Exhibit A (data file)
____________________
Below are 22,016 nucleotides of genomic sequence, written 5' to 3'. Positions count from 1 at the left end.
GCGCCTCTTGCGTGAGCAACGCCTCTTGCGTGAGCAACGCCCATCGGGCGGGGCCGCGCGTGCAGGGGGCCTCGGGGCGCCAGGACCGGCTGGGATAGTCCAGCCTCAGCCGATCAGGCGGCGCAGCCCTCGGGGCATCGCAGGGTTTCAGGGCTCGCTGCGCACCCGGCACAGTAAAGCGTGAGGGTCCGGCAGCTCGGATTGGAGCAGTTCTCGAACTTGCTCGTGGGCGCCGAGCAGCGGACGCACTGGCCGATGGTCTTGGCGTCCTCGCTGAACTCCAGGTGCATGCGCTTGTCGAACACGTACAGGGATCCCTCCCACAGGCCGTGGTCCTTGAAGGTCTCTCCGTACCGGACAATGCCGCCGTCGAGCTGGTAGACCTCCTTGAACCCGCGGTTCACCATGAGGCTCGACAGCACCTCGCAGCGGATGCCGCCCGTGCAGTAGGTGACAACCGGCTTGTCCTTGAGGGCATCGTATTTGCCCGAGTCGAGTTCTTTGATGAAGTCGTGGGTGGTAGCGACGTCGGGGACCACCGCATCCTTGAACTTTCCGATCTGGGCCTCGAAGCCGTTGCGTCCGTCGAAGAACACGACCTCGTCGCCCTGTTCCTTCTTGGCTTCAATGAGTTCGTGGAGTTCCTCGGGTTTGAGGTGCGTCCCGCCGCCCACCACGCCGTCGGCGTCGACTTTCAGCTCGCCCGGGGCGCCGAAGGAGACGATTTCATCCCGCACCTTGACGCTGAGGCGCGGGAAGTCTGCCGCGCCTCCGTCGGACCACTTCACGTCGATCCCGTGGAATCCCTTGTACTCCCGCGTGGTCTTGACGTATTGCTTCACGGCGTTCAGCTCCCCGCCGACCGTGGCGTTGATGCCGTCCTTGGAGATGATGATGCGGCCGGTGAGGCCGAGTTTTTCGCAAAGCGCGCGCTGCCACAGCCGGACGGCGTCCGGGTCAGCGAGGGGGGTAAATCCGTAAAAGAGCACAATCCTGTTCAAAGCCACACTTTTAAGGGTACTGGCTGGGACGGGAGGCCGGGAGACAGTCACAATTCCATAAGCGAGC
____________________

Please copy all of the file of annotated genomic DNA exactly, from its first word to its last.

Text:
Below are 22,016 nucleotides of genomic sequence, written 5' to 3'. Positions count from 1 at the left end.
GCGCCTCTTGCGTGAGCAACGCCTCTTGCGTGAGCAACGCCCATCGGGCGGGGCCGCGCGTGCAGGGGGCCTCGGGGCGCCAGGACCGGCTGGGATAGTCCAGCCTCAGCCGATCAGGCGGCGCAGCCCTCGGGGCATCGCAGGGTTTCAGGGCTCGCTGCGCACCCGGCACAGTAAAGCGTGAGGGTCCGGCAGCTCGGATTGGAGCAGTTCTCGAACTTGCTCGTGGGCGCCGAGCAGCGGACGCACTGGCCGATGGTCTTGGCGTCCTCGCTGAACTCCAGGTGCATGCGCTTGTCGAACACGTACAGGGATCCCTCCCACAGGCCGTGGTCCTTGAAGGTCTCTCCGTACCGGACAATGCCGCCGTCGAGCTGGTAGACCTCCTTGAACCCGCGGTTCACCATGAGGCTCGACAGCACCTCGCAGCGGATGCCGCCCGTGCAGTAGGTGACAACCGGCTTGTCCTTGAGGGCATCGTATTTGCCCGAGTCGAGTTCTTTGATGAAGTCGTGGGTGGTAGCGACGTCGGGGACCACCGCATCCTTGAACTTTCCGATCTGGGCCTCGAAGCCGTTGCGTCCGTCGAAGAACACGACCTCGTCGCCCTGTTCCTTCTTGGCTTCAATGAGTTCGTGGAGTTCCTCGGGTTTGAGGTGCGTCCCGCCGCCCACCACGCCGTCGGCGTCGACTTTCAGCTCGCCCGGGGCGCCGAAGGAGACGATTTCATCCCGCACCTTGACGCTGAGGCGCGGGAAGTCTGCCGCGCCTCCGTCGGACCACTTCACGTCGATCCCGTGGAATCCCTTGTACTCCCGCGTGGTCTTGACGTATTGCTTCACGGCGTTCAGCTCCCCGCCGACCGTGGCGTTGATGCCGTCCTTGGAGATGATGATGCGGCCGGTGAGGCCGAGTTTTTCGCAAAGCGCGCGCTGCCACAGCCGGACGGCGTCCGGGTCAGCGAGGGGGGTAAATCCGTAAAAGAGCACAATCCTGTTCAAAGCCACACTTTTAAGGGTACTGGCTGGGACGGGAGGCCGGGAGACAGTCACAATTCCATAAGCGAGC